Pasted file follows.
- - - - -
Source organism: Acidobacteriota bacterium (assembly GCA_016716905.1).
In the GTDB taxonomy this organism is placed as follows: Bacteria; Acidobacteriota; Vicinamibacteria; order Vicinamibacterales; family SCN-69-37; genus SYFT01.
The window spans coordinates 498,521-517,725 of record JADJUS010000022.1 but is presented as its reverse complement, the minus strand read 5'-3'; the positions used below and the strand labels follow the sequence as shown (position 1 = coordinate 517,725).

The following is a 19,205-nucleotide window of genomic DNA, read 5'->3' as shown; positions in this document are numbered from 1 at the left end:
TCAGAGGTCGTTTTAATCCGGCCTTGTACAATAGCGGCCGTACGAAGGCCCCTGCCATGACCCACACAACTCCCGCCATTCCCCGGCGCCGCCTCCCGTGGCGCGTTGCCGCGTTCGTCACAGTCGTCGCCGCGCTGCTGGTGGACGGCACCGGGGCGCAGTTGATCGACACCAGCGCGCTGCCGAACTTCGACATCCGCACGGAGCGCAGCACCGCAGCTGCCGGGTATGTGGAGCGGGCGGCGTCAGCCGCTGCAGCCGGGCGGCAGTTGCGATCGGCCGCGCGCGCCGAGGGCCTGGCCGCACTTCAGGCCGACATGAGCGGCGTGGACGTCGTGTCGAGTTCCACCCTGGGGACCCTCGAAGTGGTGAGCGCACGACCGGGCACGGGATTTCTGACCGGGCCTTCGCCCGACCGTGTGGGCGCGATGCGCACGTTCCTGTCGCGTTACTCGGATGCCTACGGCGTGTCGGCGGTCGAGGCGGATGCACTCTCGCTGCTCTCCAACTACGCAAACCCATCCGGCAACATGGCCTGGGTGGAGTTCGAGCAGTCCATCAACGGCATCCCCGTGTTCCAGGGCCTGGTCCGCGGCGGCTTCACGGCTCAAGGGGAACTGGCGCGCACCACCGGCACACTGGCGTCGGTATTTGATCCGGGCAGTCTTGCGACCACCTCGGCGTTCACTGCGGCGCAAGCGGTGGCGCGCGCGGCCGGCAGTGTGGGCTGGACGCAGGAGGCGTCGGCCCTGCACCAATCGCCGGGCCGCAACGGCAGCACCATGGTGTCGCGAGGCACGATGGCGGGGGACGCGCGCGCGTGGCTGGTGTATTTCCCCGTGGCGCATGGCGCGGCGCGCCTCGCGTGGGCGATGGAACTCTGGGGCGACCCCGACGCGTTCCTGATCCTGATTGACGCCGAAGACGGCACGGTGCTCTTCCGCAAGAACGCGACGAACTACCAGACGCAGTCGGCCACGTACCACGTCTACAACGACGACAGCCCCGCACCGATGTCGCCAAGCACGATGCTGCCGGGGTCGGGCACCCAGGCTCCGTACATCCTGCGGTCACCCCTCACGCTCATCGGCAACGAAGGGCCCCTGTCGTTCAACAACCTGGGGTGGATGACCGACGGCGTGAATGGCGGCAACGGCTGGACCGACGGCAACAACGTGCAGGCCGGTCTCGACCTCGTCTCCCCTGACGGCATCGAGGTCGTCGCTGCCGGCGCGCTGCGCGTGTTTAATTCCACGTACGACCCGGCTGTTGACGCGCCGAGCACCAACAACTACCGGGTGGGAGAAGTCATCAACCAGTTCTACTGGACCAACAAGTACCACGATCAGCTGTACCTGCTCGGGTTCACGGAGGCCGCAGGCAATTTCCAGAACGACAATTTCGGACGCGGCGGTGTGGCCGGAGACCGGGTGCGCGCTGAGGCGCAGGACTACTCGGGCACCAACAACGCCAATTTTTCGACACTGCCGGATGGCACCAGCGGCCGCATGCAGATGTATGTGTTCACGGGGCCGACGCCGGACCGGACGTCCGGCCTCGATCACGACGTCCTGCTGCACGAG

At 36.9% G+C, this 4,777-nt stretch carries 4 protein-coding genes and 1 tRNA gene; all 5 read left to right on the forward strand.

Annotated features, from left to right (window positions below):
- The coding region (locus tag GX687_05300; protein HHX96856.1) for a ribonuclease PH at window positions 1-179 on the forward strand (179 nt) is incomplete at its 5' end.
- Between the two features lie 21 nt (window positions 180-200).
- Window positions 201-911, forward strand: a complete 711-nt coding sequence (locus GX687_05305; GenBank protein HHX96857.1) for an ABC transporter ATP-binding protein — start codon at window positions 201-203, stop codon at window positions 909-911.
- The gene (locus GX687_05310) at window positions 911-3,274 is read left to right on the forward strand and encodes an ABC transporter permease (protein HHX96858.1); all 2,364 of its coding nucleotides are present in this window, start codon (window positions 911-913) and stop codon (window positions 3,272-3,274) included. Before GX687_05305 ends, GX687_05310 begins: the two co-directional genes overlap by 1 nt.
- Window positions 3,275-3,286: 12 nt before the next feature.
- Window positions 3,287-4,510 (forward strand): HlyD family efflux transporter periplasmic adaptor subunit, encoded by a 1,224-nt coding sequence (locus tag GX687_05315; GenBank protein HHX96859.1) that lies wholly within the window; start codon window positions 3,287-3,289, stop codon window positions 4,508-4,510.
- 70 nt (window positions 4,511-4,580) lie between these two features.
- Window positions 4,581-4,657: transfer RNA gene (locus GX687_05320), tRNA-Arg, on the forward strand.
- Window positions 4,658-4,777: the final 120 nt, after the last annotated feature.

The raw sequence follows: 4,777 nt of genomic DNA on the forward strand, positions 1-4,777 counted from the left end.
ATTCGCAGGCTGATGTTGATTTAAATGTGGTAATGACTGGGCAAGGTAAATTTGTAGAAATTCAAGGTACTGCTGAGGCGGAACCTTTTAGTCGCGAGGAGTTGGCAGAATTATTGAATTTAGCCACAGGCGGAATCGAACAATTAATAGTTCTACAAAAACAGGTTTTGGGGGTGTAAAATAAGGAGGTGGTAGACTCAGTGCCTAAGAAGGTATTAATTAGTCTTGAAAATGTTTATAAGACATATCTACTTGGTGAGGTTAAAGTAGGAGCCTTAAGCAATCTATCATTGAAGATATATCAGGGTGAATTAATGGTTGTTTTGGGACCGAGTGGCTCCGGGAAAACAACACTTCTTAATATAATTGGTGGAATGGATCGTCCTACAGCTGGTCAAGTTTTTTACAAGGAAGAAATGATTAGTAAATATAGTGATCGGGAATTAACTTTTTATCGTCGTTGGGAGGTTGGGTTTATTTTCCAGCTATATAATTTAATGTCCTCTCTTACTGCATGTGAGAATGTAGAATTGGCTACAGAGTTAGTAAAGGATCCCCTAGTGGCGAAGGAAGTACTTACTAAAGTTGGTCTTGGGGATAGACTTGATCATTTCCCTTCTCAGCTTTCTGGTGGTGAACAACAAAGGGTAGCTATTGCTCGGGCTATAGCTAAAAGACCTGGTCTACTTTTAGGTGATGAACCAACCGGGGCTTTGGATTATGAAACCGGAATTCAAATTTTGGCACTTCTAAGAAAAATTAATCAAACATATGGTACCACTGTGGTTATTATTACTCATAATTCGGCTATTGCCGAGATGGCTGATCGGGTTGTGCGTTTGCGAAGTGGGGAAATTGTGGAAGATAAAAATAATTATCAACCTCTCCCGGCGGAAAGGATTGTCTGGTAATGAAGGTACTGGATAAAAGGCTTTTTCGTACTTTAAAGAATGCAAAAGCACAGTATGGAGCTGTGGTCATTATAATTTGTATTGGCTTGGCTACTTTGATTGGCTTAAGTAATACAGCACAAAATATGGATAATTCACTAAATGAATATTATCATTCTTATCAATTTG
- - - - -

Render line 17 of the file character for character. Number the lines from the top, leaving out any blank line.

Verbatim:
The raw sequence follows: 4,777 nt of genomic DNA on the forward strand, positions 1-4,777 counted from the left end.